America has always had a split personality when it comes to immigration. On the one hand we have Emma Lazurus’ soaring verses on the base of the Statue of Liberty, both words and hands beckoning to those “yearning to be free.”
Yet we have to admit what we spawned when we passed legislation like the anti-immigrant Chinese Exclusion Act of 1882. Immigration has sometimes brought out the worst in us, but it can also yield new faces to join the best of us.
For the last few years I’ve been spending part of the year in the Southwest, which is where I attended the funeral of one of those new faces, at the enormous Pan Am Center in Las Cruces.
José Ismael Chavez, a Mexican immigrant was 33 years old when he was gunned down while performing a routine traffic stop. His alleged assailant was Jesse Hanes, a murderer fleeing justice in Ohio. José had been a police officer in the little town of Hatch, New Mexico, for just two years.
Born in the Mexican state of Chihuahua, José immigrated to America as a young man, with his mother. He became a U.S. citizen in 2011.
The first thing this young Mexican immigrant did was complete his GED – his high school equivalency diploma. He worked hard and set himself the goal of becoming a police officer. He enrolled in Dona Ana Community College and he earned himself a place on the Dean’s list, and from the college went on to a police academy. He then applied for a position as a police officer in Hatch, a small farming community of 1600 along the Rio Grande.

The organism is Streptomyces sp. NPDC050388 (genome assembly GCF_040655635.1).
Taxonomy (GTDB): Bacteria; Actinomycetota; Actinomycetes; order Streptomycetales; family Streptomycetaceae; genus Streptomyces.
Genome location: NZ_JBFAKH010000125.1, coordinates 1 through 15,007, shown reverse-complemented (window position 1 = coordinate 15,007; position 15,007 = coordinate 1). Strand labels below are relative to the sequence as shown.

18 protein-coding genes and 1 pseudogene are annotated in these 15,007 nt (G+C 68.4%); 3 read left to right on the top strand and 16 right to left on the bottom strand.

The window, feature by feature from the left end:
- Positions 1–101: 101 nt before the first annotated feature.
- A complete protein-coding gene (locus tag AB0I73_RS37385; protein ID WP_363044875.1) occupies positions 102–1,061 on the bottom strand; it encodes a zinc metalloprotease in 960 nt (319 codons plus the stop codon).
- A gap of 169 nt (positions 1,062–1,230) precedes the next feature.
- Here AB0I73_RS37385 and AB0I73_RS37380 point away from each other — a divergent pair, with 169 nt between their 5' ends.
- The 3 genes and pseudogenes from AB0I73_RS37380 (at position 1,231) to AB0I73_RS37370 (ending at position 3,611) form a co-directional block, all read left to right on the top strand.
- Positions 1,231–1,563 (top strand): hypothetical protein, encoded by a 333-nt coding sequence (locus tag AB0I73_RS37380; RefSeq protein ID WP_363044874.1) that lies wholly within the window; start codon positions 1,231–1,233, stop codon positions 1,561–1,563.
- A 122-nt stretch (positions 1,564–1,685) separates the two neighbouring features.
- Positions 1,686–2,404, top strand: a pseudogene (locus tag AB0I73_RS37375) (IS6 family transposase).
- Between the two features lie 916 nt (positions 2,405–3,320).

Hatch police chief Jim Gimler described José as a young man of character and hard work. He didn’t hesitate to call him a “hero.” And his colleagues recalled that he had a knack for catching stray animals – a perennial New Mexico problem – without stressing them. As to José’s claim to being very fit, his friends said with a laugh that it wasn’t so much that he was so fit, as that he wore shirts two sizes too small!
A long line of police cruisers followed the hearse to the funeral. Thousands of ordinary folks, myself included, signed the guest book for this young Mexican immigrant. And especially as a Vermonter from the other side of America, I was proud to claim José Ismael Chavez as one of our own.